Of the different protocols available for muscle transfection, we prefer to use the method from Dona et al. (2003), where the transfected muscle (e.g., tibialis anterior (TA)) is exposed by simple surgery (Figs. 19.1A, B and 19.2A–G). This is ideal for local and muscle-specific transfection and allows transfecting either the whole muscle (by injecting at different sites) or only superficial fiber layers (sufficient for imaging). For transfecting lower hindlimb muscles, such as TA or extensor digitorum longus (EDL), we use spatula electrodes of 1mm thickness and 4mm width (Fig. 19.2D). These are connected to a BTX ECM830 square pulse generator (Fig. 19.2A). After orienting the anesthetized mouse on the side to be transfected, the lower hindlimb is stretched over a pillow and crepe tape is used to fix the foot (Fig. 19.2B). After shaving the leg, a longitudinal cut of ∼6mm length opens the midline of the lower hindlimb exposing a view on the whitish border between anterior and posterior muscles (Fig. 19.2C). The shiny fascia (see Fig. 19.2J) enclosing this whole arrangement is then opened by a second longitudinal cut. This allows separating anterior from posterior muscles and seeing the tibia. Now, a closed pair of small surgical scissors penetrates between the tendon of the TA and the tibia. Careful opening of the scissors creates a hole through which the electrode can be inserted (Fig. 19.2D). After fixing the electrode on the pillow with tape, a Hamilton syringe is used to slowly inject up to 20μl of cDNA in physiological solution (less is better, Fig. 19.2E). Depending on the construct, 0.5–20μg of cDNA might be used. Make sure that no liquid is leaving the injection site, because this usually results in low transfection efficiency. If necessary, additional, cell-impermeant labels should be injected subsequently. Then, carefully place the second electrode on top of the muscle (Fig. 19.2F) and apply pulses in the following pattern: five pulses with 5ms duration each are given at an interval of 200ms between pulses. Voltage is typically 50V/cm of muscle. Make sure to adapt the voltage to muscle thickness. Then, carefully remove both electrodes and close the skin with two to four surgical stitches (Fig. 19.2G), followed by sterilizing the wound. Experienced operators perform a transfection in a few minutes, and animals immediately walk, jump, and behave normally after complete recovery from anesthesia. To help fast recovery, let the animals wake up on a heating plate at 37°C. Animals, which do not behave normally few hours after transfection, suffer from pain or infection and should additionally be treated with an antibiotic and analgesic.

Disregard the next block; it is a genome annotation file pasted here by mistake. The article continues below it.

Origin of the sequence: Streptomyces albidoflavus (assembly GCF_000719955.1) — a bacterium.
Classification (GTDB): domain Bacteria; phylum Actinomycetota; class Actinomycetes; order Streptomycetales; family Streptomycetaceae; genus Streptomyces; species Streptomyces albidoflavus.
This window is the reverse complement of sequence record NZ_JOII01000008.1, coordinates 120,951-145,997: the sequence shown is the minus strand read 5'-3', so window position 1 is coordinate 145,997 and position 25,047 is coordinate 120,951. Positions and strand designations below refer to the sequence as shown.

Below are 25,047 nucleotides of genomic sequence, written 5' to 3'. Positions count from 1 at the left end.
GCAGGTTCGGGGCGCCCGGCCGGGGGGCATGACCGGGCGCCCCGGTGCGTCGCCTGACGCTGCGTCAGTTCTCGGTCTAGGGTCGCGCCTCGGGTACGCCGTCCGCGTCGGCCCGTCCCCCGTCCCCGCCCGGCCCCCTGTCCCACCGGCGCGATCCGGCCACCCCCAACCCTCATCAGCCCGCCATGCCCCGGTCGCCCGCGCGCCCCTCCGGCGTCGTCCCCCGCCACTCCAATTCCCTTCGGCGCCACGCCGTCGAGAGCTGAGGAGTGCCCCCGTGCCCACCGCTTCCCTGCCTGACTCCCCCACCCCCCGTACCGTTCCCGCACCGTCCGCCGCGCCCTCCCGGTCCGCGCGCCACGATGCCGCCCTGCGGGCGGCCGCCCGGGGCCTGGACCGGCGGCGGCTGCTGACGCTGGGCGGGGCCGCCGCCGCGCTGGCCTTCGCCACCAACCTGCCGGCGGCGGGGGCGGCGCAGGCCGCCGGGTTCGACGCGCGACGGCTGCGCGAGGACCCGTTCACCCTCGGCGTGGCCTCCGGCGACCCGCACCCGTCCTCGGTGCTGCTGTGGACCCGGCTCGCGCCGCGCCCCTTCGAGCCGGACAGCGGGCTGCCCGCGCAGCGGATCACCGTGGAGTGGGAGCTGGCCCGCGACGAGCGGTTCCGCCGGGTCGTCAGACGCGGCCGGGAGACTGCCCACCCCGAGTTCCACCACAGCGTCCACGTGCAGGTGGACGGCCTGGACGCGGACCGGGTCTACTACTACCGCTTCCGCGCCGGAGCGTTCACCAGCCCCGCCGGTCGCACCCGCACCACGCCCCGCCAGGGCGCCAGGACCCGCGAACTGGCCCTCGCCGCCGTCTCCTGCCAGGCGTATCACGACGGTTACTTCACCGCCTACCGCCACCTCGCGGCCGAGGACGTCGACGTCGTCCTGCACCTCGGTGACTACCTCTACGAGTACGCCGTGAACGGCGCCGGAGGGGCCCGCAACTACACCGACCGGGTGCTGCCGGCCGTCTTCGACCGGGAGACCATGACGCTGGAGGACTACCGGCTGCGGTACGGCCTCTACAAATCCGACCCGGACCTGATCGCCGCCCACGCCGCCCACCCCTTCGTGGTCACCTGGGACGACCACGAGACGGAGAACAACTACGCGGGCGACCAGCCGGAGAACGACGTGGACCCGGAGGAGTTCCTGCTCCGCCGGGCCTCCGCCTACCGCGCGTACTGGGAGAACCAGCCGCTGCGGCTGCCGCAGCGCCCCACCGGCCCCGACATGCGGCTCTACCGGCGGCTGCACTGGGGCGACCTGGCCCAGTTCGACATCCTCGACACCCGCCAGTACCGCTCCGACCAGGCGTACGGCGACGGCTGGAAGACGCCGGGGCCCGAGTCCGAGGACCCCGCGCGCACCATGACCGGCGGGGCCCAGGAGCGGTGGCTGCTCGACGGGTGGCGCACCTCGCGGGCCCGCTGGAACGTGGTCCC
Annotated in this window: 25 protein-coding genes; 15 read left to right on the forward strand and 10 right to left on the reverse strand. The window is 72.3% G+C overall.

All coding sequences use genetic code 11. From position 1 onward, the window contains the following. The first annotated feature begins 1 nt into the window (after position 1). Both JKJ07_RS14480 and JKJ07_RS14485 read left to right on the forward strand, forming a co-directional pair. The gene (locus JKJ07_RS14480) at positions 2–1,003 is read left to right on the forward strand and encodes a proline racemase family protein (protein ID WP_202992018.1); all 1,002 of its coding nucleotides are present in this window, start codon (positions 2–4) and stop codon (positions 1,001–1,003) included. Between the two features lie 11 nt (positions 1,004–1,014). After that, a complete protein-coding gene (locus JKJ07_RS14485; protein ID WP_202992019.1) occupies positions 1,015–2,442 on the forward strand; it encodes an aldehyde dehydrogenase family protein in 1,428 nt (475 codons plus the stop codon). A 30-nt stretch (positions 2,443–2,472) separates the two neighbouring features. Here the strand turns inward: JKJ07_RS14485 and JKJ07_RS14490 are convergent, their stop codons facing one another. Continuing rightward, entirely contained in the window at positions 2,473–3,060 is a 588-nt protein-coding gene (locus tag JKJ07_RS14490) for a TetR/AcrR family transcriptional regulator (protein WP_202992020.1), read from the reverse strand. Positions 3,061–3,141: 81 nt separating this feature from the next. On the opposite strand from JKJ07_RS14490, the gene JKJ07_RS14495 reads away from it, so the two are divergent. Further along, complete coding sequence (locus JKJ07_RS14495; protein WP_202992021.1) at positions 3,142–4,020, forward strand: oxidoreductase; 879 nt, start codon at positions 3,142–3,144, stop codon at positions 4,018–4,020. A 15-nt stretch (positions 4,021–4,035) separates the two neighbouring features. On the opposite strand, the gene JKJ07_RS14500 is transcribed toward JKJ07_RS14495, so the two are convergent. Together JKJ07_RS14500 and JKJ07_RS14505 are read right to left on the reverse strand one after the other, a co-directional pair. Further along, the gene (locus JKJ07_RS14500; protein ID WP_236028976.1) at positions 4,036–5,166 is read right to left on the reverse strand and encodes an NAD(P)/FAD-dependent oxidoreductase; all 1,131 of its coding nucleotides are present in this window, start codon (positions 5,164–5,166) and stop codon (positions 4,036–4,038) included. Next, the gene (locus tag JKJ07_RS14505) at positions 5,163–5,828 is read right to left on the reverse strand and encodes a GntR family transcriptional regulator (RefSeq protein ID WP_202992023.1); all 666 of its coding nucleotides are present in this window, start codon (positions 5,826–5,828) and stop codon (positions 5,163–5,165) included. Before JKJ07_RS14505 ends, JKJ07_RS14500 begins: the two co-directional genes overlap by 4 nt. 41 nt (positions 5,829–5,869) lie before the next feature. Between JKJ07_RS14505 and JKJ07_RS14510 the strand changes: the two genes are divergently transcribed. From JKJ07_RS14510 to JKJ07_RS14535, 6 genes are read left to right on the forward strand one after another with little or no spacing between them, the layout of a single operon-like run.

2.1.1 Instrumentation and disposables needed Instruments

BTX ECM830 square wave pulse generator

Two spatula electrodes and cables

Heating plate set to 37°C

Hamilton syringe (20 or 100μl)

Straight 9-cm surgical scissors

Dumont #7 curved shanks forceps (11.5cm) with and without serrations

Narrow pattern curved forceps (12cm)

Surgical needles (size 2)

Needle holder (12.5cm)

Surgical silk (size 5/0)

Surgery plate for small animals

Custom-made pillow to sustain leg for transfection Solutions

Physiological solution to moisten the muscle during the transfection procedure


cDNA and other dye solutions in sterile physiological solution Disposables

Crepe tape

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Pulsatility in Neuroendocrine Systems

Susan Wray, in Methods in Neurosciences, 1994

Instruments and Materials Used for Generation of Slice Explant Cultures

The following instruments are routinely used during the dissection and plating procedures: dissecting microscope, fiber optic lighting, tissue chopper, repeating Eppendorf pipettes, small oven, large surgical scissors (decapitation), small scissors (to remove the brain from the calvarium), fine-tipped forceps (removal of the pia, blood vessels, etc., and manipulation of the tissue slices), polished flat-surfaced small spatulas (transfer of the blocked tissue and tissue slices), razor blade holders and breakable blades (to dissect out the area of interest), and aclar film (plastic disks used on tissue chopper, which can be sterilized and discarded after using).